Jessa Rogers, a leading Indigenous scholar and expert in Aboriginal education, has received a highly competitive international scholarship that will allow her to study at Harvard University’s Department of Anthropology later this year.
The Fulbright Scholarship is known to be the largest educational exchange program in the world, aimed to increase binational collaboration, cultural understanding, and the exchanging on innovative ideas.
Rogers told NITV that she was inspired to apply for the scholarship through her network of scholars and friends in the academic-world, many studying away from home and achieving 'incredible, outstanding things'.
"I had heard about the Fulbright when my husband Areti (former Vice Master of Wesley College at University of Sydney) organised for Fulbright to present to students at a dinner. The program sounded incredible, but extremely selective. As I headed toward the last months of my PhD, I had been thinking about my next steps, and decided to apply. I didn't think I had a chance, but put an application in all the same."
Rogers’ achievements in Indigenous affairs have received wide recognition, having won numerous awards from NAIDOC Young Person of the Year 2010, and in 2016, was named the ANU Postgraduate Student of the Year and the QUT Young Alumnus of the Year.
Now an Assistant Professor of Education at the University of Canberra, Rogers’ graduated her Year 12 as a 17-year-old new mum to a son who was just 10 days old. Despite these challenges, she was determined to get a good education for the sake of her own and her children’s wellbeing.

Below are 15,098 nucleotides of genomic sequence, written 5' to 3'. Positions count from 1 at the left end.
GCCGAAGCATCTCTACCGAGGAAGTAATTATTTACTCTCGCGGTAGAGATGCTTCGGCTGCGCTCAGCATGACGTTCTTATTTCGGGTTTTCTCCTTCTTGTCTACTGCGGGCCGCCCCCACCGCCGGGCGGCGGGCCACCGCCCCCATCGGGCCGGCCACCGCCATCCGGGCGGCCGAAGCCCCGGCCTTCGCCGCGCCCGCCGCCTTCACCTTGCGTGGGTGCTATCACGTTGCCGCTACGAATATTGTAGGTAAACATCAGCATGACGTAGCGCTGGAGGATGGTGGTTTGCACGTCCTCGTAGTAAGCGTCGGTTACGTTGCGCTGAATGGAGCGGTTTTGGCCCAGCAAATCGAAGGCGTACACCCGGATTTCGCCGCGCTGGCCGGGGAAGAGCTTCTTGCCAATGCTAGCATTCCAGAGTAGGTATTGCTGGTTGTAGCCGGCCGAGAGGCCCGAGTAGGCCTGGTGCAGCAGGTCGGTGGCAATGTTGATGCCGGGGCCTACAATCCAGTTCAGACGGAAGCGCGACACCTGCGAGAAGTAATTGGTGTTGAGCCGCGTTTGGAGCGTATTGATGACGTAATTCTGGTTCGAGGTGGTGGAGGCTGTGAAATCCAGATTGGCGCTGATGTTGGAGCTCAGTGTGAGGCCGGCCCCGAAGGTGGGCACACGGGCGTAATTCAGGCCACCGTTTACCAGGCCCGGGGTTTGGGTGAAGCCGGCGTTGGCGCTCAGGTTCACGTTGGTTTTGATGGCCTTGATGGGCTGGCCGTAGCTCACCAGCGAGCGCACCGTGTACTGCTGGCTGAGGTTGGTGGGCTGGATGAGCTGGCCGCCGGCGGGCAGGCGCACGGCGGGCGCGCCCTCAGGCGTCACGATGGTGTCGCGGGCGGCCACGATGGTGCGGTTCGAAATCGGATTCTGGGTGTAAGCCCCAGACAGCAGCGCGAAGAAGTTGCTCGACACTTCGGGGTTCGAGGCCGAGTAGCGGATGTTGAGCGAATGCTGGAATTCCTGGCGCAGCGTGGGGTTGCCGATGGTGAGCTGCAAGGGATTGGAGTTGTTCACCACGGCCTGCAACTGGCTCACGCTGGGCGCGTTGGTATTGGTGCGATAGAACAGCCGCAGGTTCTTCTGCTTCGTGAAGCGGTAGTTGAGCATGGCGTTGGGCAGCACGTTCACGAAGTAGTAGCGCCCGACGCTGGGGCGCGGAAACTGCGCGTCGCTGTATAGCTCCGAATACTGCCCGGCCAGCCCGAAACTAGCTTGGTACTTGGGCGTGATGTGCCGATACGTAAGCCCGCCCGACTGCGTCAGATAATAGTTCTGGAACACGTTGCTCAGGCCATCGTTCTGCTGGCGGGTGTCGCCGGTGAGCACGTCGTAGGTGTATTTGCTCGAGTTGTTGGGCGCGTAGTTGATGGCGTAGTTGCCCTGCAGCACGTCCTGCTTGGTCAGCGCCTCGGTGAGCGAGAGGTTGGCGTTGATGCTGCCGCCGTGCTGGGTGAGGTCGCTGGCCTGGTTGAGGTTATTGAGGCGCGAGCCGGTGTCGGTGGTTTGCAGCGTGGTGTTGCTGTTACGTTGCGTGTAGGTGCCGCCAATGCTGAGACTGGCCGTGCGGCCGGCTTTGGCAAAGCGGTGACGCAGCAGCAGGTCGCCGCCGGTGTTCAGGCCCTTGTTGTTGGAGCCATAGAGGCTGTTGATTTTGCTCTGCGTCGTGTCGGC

The Wiradjuri woman became a PhD Candidate at the ANU after her completing her Masters of Education at the University of Southern Queensland. Jessa’s PhD explored Aboriginal and Māori girls’ contemporary boarding school experiences in Australia and Aotearoa New Zealand through 'photoyarn', an Indigenous arts-based method which she developed.
Rogers’ also has a breadth of experience as an educator, working on the ground as a teacher in primary and secondary schools. She opened, and was principal of, an Indigenous girls’ boarding school in Far North Queensland for teenage mothers and their children.
"Now that I have been announced as a Fulbright scholar, something that I realised felt good, was that it was I had won a selective mainstream scholarship. As an Indigenous scholar and someone passionate about Indigenous studies, I often stay within my 'safe' zone, and don't venture out of that space as much as I should. To win a Fulbright reminded me that as Aboriginal people we should continue to put our name forward and believe in our hard work and achievements no matter what the opportunity or how much we feel we won't get there. It is absolutely the case that our people are the best of the best in many fields and will continue to be so in years to come," Rogers says.
"To win a Fulbright reminded me that Aboriginal people we should continue to put our name forward and believe in our hard work and achievements no matter what the opportunity or how much we feel we won't get there."
"I am overwhelmed not only to be visiting Harvard, but that I will be a fellow when I travel there in the last half of 2017. I am very keen to collaborate with the Native American program (HUNAP) and to learn from some of the world's best academics. Most of all I am excited to keep developing the research method I created for my PhD, photoyarn. I believe it has the potential to create truly participant-led research."